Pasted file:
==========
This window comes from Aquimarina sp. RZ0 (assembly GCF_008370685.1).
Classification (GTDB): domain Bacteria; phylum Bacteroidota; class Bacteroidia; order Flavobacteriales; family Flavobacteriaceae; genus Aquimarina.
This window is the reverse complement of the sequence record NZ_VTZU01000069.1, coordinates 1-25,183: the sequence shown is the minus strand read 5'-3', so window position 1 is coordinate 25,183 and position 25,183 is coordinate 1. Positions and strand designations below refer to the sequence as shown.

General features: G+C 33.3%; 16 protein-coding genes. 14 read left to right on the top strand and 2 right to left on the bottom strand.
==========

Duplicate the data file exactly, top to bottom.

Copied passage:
This window comes from Aquimarina sp. RZ0 (assembly GCF_008370685.1).
Classification (GTDB): domain Bacteria; phylum Bacteroidota; class Bacteroidia; order Flavobacteriales; family Flavobacteriaceae; genus Aquimarina.
This window is the reverse complement of the sequence record NZ_VTZU01000069.1, coordinates 1-25,183: the sequence shown is the minus strand read 5'-3', so window position 1 is coordinate 25,183 and position 25,183 is coordinate 1. Positions and strand designations below refer to the sequence as shown.

General features: G+C 33.3%; 16 protein-coding genes. 14 read left to right on the top strand and 2 right to left on the bottom strand.